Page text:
<h2 id="every-cluster-has-a-sister-cluster">Every cluster has a sister cluster</h2>
<p>Because the "next cluster or wrap" function is bijective, we're sure that we try to insert a virtual cluster to every cluster at least once. This wouldn't be true if we used a hash function or something else.</p>
<p>This has the interesting consequence that filled clusters won't be tried to allocate in multiple times.</p>
<h1 id="limitations">Limitations</h1>
<p>A number of limitations are in this algorithms. The first and most obvious one is the limitation on the compression ratio. This is a minor one: it limits the ratio to maxmially slightly less than 1:8.</p>
<p>A more important limitation is fragmentation. If I allocate many clusters and then deallocate some of them such that many adjacent physical clusters only contain one virtual cluster, this row will have a compression ratio of 1:1 until they're deallocated. Note that it is very rare that this happens, and will only marginally affect the global compression ratio.</p>
<h1 id="update-an-idea">Update: An idea</h1>
<p>A simple trick can improve performance in some cases. Instead of compressing all the virtual clusters in a physical cluster together, you should compress each virtual cluster seperately and place them sequentially (with some delimiter) in the physical cluster.</p>
<p>If your compression algorithm is streaming, you can much faster iterate to the right delimiter, and then only decompress that virtual cluster.</p>
<p>This has the downside of making the compression ratio worse. One solution is to have an initial dictionary (if using a dictionary-based compression algorithm).</p>
<p>Another idea is to eliminate the cluster state and replace it by repeated delimiters. I need to investigate this some more with benchmarks and so on in order to tell if this is actually superior to having a centralized cluster state.</p>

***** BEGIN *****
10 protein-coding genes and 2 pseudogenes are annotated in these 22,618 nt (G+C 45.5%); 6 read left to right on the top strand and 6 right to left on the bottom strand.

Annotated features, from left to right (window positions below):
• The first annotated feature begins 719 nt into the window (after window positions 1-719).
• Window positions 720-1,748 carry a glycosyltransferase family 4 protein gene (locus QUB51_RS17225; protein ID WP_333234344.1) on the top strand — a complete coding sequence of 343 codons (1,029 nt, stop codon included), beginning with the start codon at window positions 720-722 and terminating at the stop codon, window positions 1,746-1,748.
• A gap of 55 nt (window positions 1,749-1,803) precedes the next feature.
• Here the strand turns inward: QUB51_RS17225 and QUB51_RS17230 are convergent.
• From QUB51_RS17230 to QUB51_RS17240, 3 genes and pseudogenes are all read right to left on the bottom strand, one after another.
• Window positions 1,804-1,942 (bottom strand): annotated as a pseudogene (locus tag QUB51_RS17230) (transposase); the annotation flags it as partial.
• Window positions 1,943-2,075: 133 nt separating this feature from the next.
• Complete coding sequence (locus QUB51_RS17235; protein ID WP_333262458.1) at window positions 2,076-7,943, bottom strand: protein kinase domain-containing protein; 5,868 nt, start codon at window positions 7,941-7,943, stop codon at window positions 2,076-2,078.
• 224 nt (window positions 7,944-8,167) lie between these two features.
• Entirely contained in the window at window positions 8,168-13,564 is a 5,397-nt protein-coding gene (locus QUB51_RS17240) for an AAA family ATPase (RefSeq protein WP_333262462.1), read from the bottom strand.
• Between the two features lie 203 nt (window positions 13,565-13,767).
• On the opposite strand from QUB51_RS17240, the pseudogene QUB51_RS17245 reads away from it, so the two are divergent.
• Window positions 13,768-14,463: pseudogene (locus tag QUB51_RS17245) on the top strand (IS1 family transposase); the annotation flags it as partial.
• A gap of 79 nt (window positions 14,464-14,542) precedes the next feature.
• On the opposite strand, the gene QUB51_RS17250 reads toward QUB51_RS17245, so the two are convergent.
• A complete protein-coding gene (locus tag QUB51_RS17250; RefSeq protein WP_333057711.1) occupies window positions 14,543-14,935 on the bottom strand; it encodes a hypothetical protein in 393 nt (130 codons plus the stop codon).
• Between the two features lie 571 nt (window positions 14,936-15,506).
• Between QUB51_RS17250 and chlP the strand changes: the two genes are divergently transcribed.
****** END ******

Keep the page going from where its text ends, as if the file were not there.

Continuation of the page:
Skip Lists: Done Right
http://ticki.github.io/blog/skip-lists-done-right/
Sat, 17 Sep 2016 13:46:49 +0200http://ticki.github.io/blog/skip-lists-done-right/
<p><link rel="stylesheet" href="https://cdnjs.cloudflare.com/ajax/libs/KaTeX/0.6.0/katex.min.css"></p>
<h1 id="what-is-a-skip-list">What is a skip list?</h1>
<p>In short, skip lists are a linked-list-like structure which allows for fast search. It consists of a base list holding the elements, together with a tower of lists maintaining a linked hierarchy of subsequences, each skipping over fewer elements.</p>
<p>Skip list is a wonderful data structure, one of my personal favorites, but a trend in the past ten years has made them more and more uncommon as a single-threaded in-memory structure.</p>
<p>My take is that this is because of how hard they are to get right. The simplicity can easily fool you into being too relaxed with respect to performance, and while they are simple, it is important to pay attention to the details.</p>
<p>In the past five years, people have become increasingly sceptical of skip lists’ performance, due to their poor cache behavior when compared to e.g. B-trees, but fear not, a good implementation of skip lists can easily outperform B-trees while being implementable in only a couple of hundred lines.</p>
<p>How? We will walk through a variety of techniques that can be used to achieve this speed-up.</p>
<p>These are my thoughts on how a bad and a good implementation of skip list looks like.</p>
<h2 id="advantages">Advantages</h2>
<ul>
<li>Skip lists perform very well on rapid insertions because there are no rotations or reallocations.</li>
<li>They’re simpler to implement than both self-balancing binary search trees and hash tables.</li>
<li>You can retrieve the next element in constant time (compare to logarithmic time for inorder traversal for BSTs and linear time in hash tables).</li>
<li>The algorithms can easily be modified to a more specialized structure (like segment or range “trees”, indexable skip lists, or keyed priority queues).</li>
<li>Making it lockless is simple.</li>
<li>It does well in persistent (slow) storage (often even better than AVL and EH).</li>
</ul>
<h1 id="a-naïve-but-common-implementation">A naïve (but common) implementation</h1>